5) Do nothing that would inadvertently dampen the natural fissures within the Islamic world, between Arabs and non-Arabs, between Sunni and Shia. The obvious example is Iraq, where a thousand legitimate excuses for leaving now present themselves — and should be used to bid adieu, always reserving the right, of course, to supply one side (the Kurds, for example) or another, in order to promote our own interests — and not those of Islam.
6) By denying further aid, by embarking on a course of action that will ensure not only that the price of oil never goes down (which would preserve OPEC’s market share, and delay for too long the move away from fossil fuels), but that self-taxation will take away much of the power of OPEC to collect all the profit for itself (the more we tax the oil, the more the Saudis, the only swing producers, have to worry about raising the price further themselves — and this has been true and might have been acted on, had we understood Saudi Arabia, back in 1973), and by doing nothing that will hearten or encourage the forces of Jihad anywhere, and finally, by ending Muslim migration to dar al-Harb, and preventing the use of foreign (chiefly but not exclusively Saudi) money to promote Islam by funding mosques and madrasas (but no alternative mosques, funded by Infidel governments, should be supported — let the locals pay for their own housese of worship, or not have them at all), we can save ourselves.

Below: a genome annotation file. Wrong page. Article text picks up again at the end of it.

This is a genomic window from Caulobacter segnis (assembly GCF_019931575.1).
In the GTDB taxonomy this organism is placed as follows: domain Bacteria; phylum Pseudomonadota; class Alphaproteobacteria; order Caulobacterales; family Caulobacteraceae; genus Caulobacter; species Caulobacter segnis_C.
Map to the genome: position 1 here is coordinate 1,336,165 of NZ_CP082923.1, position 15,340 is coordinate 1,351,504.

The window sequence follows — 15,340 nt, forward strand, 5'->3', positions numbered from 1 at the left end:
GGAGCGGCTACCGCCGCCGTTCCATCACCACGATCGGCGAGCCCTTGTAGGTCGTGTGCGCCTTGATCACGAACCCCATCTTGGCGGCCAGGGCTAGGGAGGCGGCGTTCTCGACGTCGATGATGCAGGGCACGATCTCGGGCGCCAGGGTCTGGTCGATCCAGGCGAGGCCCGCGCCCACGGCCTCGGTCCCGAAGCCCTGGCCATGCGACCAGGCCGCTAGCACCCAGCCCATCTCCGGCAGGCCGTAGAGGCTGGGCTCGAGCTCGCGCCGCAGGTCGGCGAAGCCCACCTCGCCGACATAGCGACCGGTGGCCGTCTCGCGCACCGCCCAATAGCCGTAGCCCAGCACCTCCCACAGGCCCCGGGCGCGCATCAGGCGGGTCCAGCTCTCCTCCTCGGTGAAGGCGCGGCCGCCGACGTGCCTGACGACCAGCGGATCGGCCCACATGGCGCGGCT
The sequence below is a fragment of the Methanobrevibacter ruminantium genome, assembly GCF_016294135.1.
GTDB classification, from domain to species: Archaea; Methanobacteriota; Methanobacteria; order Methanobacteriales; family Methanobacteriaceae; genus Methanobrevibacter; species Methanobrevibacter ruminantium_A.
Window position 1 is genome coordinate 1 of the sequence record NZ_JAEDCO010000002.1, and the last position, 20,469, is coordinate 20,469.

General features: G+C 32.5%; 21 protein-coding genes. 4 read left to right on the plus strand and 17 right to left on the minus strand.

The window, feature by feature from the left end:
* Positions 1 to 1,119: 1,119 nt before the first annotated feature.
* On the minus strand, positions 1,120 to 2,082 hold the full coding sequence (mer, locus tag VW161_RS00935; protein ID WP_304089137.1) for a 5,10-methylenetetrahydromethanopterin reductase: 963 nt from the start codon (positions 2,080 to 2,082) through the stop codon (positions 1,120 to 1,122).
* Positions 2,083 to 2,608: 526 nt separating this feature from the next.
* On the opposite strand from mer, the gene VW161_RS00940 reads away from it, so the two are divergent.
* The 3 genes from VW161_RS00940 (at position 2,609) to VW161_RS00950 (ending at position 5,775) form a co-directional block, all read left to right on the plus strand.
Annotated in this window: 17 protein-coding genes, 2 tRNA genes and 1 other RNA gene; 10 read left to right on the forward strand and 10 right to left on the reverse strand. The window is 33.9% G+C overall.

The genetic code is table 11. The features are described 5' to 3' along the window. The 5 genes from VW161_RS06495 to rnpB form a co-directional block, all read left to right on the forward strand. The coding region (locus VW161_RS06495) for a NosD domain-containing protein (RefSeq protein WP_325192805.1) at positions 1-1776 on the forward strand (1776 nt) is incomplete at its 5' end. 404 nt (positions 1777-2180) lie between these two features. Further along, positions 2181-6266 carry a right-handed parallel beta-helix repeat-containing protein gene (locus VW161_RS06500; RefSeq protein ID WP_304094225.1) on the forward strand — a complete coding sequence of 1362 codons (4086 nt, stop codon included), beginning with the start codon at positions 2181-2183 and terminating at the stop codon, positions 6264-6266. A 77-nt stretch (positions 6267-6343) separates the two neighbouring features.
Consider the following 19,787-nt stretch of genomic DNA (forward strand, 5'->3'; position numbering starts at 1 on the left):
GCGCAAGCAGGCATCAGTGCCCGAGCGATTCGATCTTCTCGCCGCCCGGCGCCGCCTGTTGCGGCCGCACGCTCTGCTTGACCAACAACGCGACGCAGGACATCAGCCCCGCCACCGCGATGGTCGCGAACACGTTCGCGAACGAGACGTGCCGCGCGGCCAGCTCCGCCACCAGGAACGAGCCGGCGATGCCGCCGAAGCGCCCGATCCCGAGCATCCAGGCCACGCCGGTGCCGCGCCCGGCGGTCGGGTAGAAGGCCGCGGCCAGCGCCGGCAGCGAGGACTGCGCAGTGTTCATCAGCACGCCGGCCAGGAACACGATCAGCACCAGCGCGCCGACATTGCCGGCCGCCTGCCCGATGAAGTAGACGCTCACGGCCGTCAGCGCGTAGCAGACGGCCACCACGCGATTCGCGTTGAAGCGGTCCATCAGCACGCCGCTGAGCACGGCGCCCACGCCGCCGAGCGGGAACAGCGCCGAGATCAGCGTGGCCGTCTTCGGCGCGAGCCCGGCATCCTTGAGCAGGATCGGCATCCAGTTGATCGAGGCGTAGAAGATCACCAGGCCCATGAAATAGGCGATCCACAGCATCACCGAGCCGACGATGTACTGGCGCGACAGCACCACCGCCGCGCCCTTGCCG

Again, here is a sentence that needs to be memorized. Its truth cannot be denied. And that sentence is as follows:
“The presence of large numbers of Muslims within the lands of the Infidels has created a situation for the indigenous Infidels that is far more unpleasant, expensive, and physically dangerous than it would be without the presence of large numbers of Muslims.”
There are not many people in France, Italy, Spain, England, Germany, Belgium, Sweden, Denmark and other places who could deny the truth of that statement. Even when they do not know quite what to do, even if they are among those who “hope” that they can “integrate” many of the Muslims, they all know that a terrible mistake was made in allowing them to migrate in into their countries in the first place.
Save for the hirelings — those on the take from Arabs, the band of ex-diplomats, ex-intelligence agents, estate agents selling mansions and messuage to assorted rich Gulf Arabs, journalists, academic recipients of Saudi, U.A.E., and Kuwaiti largesse — everyone else (save for the wandering tribe of antisemites, who find themselves quite naturally on the side of Islam, even if they don’t know a thing about it or give a damn) knows that that sentence is true.